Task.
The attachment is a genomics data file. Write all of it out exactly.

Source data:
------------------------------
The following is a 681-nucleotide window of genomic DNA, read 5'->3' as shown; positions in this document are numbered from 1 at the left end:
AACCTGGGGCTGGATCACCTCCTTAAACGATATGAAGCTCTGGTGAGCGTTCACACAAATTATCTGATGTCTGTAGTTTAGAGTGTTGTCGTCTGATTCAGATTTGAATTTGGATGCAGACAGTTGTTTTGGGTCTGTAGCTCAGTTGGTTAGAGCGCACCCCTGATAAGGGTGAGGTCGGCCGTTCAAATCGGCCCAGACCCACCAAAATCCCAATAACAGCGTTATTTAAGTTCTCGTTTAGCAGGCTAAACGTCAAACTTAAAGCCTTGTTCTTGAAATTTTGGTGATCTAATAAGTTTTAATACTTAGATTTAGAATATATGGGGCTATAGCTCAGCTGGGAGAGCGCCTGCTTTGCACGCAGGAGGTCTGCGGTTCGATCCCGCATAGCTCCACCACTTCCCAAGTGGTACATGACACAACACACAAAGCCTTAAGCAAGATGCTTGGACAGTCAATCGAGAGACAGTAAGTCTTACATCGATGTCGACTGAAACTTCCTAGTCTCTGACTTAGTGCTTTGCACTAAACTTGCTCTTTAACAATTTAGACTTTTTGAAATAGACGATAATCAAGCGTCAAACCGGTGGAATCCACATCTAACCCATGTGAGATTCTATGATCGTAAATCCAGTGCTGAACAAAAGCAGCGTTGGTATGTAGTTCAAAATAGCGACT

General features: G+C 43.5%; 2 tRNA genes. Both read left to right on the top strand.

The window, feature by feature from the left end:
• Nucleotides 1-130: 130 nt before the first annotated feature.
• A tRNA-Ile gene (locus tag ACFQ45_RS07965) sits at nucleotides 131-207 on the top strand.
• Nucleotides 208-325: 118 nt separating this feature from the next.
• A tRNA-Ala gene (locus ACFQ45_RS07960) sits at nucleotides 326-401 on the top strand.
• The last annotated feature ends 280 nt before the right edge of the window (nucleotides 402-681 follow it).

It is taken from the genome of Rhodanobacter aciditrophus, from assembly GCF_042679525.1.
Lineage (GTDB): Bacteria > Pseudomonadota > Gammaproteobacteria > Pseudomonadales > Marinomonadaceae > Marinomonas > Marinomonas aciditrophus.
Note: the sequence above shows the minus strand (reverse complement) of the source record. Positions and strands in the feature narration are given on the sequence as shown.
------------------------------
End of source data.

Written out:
The following is a 681-nucleotide window of genomic DNA, read 5'->3' as shown; positions in this document are numbered from 1 at the left end:
AACCTGGGGCTGGATCACCTCCTTAAACGATATGAAGCTCTGGTGAGCGTTCACACAAATTATCTGATGTCTGTAGTTTAGAGTGTTGTCGTCTGATTCAGATTTGAATTTGGATGCAGACAGTTGTTTTGGGTCTGTAGCTCAGTTGGTTAGAGCGCACCCCTGATAAGGGTGAGGTCGGCCGTTCAAATCGGCCCAGACCCACCAAAATCCCAATAACAGCGTTATTTAAGTTCTCGTTTAGCAGGCTAAACGTCAAACTTAAAGCCTTGTTCTTGAAATTTTGGTGATCTAATAAGTTTTAATACTTAGATTTAGAATATATGGGGCTATAGCTCAGCTGGGAGAGCGCCTGCTTTGCACGCAGGAGGTCTGCGGTTCGATCCCGCATAGCTCCACCACTTCCCAAGTGGTACATGACACAACACACAAAGCCTTAAGCAAGATGCTTGGACAGTCAATCGAGAGACAGTAAGTCTTACATCGATGTCGACTGAAACTTCCTAGTCTCTGACTTAGTGCTTTGCACTAAACTTGCTCTTTAACAATTTAGACTTTTTGAAATAGACGATAATCAAGCGTCAAACCGGTGGAATCCACATCTAACCCATGTGAGATTCTATGATCGTAAATCCAGTGCTGAACAAAAGCAGCGTTGGTATGTAGTTCAAAATAGCGACT

General features: G+C 43.5%; 2 tRNA genes. Both read left to right on the top strand.

The window, feature by feature from the left end:
• Nucleotides 1-130: 130 nt before the first annotated feature.
• A tRNA-Ile gene (locus tag ACFQ45_RS07965) sits at nucleotides 131-207 on the top strand.
• Nucleotides 208-325: 118 nt separating this feature from the next.
• A tRNA-Ala gene (locus ACFQ45_RS07960) sits at nucleotides 326-401 on the top strand.
• The last annotated feature ends 280 nt before the right edge of the window (nucleotides 402-681 follow it).

It is taken from the genome of Rhodanobacter aciditrophus, from assembly GCF_042679525.1.
Lineage (GTDB): Bacteria > Pseudomonadota > Gammaproteobacteria > Pseudomonadales > Marinomonadaceae > Marinomonas > Marinomonas aciditrophus.
Note: the sequence above shows the minus strand (reverse complement) of the source record. Positions and strands in the feature narration are given on the sequence as shown.